2004-05 19.5 3.9 8.3 1.8 0.401
2005-06 17.9 4.4 8.9 1.6 0.389
2006-07 20.1 4.4 8.1 2.1 0.439
2007-08 21.8 4.7 7.6 2.3 0.426

Not so coincidentally, the 2006-07 season was Davis’ best in a Warriors uniform, as he led the team to a 42-40 record and a spot in the playoffs as an eight seed. But making the playoffs wasn’t enough for this team. In order for the Dubs to truly once again become relevant, they had to shock the world. And what better way to put the franchise on the map then by defeating the team with the best record in the NBA in the first round?

Golden State dispatched the top seeded Dallas Mavericks (67-15) in six games and became the darlings of America. As basketball fans around the world watched, the Warriors morphed into an NCAA March Madness underdog that everyone rooted for. The Dubs made it to the second round of the playoffs where the Utah Jazz eliminated them in five games. And yet, Baron Davis was arguably the one of the five best players during the 2007 playoffs, check out the numbers (listed by scoring average):

Kobe Bryant 5 32.8 5.2 4.4 1.0 0.4 .462
Baron Davis 11 25.3 4.5 6.5 2.9 0.6 .513
Tracy McGrady 7 25.3 5.9 7.3 0.7 0.9 .394
LeBron James 20 25.1 8.1 8.0 1.7 0.5 .416
Tim Duncan 20 22.2 11.5 3.3 0.7 3.1 .521
Steve Nash 11 18.9 3.2 13.3 0.4 0.1 .463

But beyond the numbers, the confidence and the talent, Baron Davis gave us the signature play of the 2007 postseason in Game 3 of the Western Conference Semifinals when he took the ball from the wing and exploded to the basket for an incredible dunk on Andrei Kirilenko. Did I mention he was also fouled on the play? With the Oracle Arena crowd going crazy, and Baron realizing just how incredible his dunk was, he just had to react to the play and earn himself a technical foul.

Today, Baron Davis is the Los Angeles Clippers’ starting point guard, but he has left his imprint on the Warriors franchise. His career averages as a Golden State Warrior are quite impressive: 20.1 points per game (10th best in franchise history), 8.1 assists per game (third best in Warriors history), 2.0 steals per game (second best in the club’s history) and a player efficiency rating of 19.5 (fifth best in franchise history). But the biggest stat in Baron’s career cannot be quantified: he brought the team out of a basketball abyss and made everyone care about the Warriors. Whether or not the disease called contract year has affected him in Los Angeles, Baron Davis gave Warriors fans the opportunity to root for a winner. He might not wear a Warriors jersey, but he will always be part of the team. Enjoy his game tonight when the Dubs take on the Clips.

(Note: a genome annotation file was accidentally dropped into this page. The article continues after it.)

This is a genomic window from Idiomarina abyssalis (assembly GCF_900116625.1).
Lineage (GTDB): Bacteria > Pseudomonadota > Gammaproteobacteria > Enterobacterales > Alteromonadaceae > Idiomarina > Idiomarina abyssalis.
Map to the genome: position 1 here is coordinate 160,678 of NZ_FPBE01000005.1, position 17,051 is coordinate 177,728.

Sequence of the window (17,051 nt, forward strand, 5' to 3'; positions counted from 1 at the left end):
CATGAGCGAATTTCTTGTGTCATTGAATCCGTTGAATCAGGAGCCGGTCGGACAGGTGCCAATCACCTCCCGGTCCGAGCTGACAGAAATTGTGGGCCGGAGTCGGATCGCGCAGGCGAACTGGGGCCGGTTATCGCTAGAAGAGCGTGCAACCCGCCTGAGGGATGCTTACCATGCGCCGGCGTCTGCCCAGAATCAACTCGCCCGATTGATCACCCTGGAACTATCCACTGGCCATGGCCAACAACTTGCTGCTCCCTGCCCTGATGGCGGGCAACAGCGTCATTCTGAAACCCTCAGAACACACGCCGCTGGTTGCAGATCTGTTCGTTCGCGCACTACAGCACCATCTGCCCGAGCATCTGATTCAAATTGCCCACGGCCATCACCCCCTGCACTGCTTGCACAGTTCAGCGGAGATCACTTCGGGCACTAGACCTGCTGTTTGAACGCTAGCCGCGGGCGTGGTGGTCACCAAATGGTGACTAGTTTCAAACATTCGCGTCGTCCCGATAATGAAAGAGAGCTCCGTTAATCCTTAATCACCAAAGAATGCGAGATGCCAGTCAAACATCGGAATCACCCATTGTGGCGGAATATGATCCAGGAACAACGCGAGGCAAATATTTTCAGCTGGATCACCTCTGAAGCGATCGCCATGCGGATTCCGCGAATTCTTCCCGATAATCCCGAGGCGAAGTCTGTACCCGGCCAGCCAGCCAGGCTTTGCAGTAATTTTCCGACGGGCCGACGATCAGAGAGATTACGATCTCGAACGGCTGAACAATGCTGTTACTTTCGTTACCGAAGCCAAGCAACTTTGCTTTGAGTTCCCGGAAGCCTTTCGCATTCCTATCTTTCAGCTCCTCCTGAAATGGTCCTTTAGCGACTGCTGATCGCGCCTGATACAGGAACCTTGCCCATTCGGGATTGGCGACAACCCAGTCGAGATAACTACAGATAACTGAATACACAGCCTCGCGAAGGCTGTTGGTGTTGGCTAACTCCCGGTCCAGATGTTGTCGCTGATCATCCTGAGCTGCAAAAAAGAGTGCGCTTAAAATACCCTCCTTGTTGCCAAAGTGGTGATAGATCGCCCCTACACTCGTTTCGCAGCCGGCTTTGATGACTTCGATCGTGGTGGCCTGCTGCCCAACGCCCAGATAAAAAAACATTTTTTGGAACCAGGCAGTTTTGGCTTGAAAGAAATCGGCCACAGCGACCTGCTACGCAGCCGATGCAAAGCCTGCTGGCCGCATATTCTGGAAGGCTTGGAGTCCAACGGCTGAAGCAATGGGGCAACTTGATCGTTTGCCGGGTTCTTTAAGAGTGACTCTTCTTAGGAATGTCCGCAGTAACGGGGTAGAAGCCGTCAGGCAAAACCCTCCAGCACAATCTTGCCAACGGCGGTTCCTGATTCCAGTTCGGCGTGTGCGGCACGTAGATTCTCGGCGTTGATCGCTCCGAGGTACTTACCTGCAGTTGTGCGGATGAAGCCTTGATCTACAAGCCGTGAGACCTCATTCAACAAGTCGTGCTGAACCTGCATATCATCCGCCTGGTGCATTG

J.M. Poulard is a part time contributor for Warriors World and you can follow him on Twitter under the handle name ShyneIV.

3 Responses

  1. Lucky

    Even to this day, whenever BD comes to Oakland, I’ll sport his jersey to the game and root for my Warriors. Must respect for Baron.. especially for what he and the Dubs did to them Dallas Mavericks. Best Warrior Basketball EVER!!!!

  2. AnaheimAmigos

    Nice article — and a good quick history of the W’s. In 2007, I was in the process of becoming an NBA fan once again, but that Warrior team put me over the top. With Baron leading the way, they were so fun to watch.

    Clifford Ray was on that 1975 team, too. He got dumped from the Celtics staff this season, and I think the team might have done him wrong.

  3. Stefan

    Baron was a great Warrior while he was here and I miss those high-flying Warriors. The only time they’ve been relevant in my life. Thanks for the memories Baron and thank you for waiting to go to Los Angeles before you got fat and stopped caring about anything but eating. Subsequently, he’s showing signs of life again. The Clippers are must see TV no matter who they play. Monta Ellis is The Black Swan. I’ll explain.